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When a leopard nearly escaped...
Manu A B |
July 29, 2005 18:30 IST
Last Updated: July 29, 2005 21:59 IST
Even as Mumbai was witness to its worst-ever rainfall in a century, the Sanjay Gandhi National Park in Borivali was seized with a new terror: the possibility of a leopard straying to freedom.
A swell of water broke open (see encircled portion in the photograph) a part of the green-painted iron enclosure that cages Rahul, leaving enough space for the 12-year-old leopard to escape.
Rahul, however, did not realise nature's fury had thrown open an opportunity. Clambering up a tamarind tree, he was waiting for the water to recede from his 400 sq ft enclosure.
Luckily, a guard patrolling the area spotted the damage and quickly rushed to get Rahul. He could not find the leopard in the cage and was frightened at the thought that he might have escaped. Then, the guard found Rahul on the tree.
Sakka, who works in the park, says, "Thankfully, it was not the fence of the cage housing the man-eaters that broke. If their cage had broken, they would have killed many in the vicinity (The man-eaters have already killed many people, including children)."
With a little cajoling, the friendly leopard was moved inside a small cement enclosure at the corner of his cage, beneath the rail tracks of the toy train.
Rahul's cage is just two kilometres from the main gate of the park; the gate opens into the busy Borivili-Ahmedabad highway. He could easily have strayed out, scaring and even killing people already stricken by the flood waters.
While the two deadly man-eaters snarl at each other in the adjoining shelter, Rahul sits quietly in a corner of his temporary home.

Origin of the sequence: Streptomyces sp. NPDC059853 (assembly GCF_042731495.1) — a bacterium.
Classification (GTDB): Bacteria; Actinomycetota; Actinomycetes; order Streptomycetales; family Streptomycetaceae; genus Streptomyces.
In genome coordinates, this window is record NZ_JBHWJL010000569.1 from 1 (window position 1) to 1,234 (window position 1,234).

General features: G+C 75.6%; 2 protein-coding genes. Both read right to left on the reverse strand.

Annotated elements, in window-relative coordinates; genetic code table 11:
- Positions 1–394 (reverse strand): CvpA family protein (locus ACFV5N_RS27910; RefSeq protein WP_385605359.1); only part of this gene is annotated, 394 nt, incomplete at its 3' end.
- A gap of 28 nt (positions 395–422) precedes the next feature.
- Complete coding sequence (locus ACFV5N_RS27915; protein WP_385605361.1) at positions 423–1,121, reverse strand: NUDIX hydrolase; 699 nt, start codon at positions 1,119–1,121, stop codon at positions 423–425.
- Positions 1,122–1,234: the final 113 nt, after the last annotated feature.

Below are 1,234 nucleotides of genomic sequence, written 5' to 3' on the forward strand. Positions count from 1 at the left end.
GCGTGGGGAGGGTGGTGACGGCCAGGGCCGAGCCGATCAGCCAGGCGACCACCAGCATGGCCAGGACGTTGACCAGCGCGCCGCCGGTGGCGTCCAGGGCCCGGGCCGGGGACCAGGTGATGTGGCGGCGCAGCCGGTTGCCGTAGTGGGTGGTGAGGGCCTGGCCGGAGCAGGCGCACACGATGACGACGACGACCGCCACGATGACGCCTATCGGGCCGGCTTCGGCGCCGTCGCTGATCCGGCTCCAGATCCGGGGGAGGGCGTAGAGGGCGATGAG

Missing Rahul is peanut vendor Sheela, who sits outside his cage.
"You can't see Rahul today," she tells visitors. "He will be inside the small cement room until the outer enclosure is repaired. He is so friendly that he takes food from your hand."
A former director of the park found Rahul, who was abandoned as a cub. Two years at the director's home tamed the leopard so much that the park's staffers have fond memories of him.
After the director retired, the authorities had no option but to cage him as an attraction to the hundreds of visitors who visit the park. "Once, the man who fed him mutton forgot to close the enclosure and walked away. After a while, he realised Rahul was following him. He asked Rahul to accompany him back to the shelter and the leopard obeyed!" says Sakka.
"Fortunately, the animals are all safe. We are able to reach supplies of food to all the cages," says P N Munde, director, Sanjay Gandhi National Park.
On July 26, however, the animals could not be fed as the supplies of beef failed to arrive. The supplies only arrived on July 27 and the animals were fed their daily quota of 10 kgs of beef at 5 pm, which is the time they are normally fed. On the third day, the animals went hungry again as they are not fed Thursdays.
For the people who have braved the weather to visit the National Park, Rahul's absence is a big loss. Says Vidya, a nature lover from Mulund, a Mumbai suburb, "I had heard about Rahul from a friend. Since today was a holiday, I wanted to visit the park and see him. I don't mind coming back again."
Photograph: Manu A B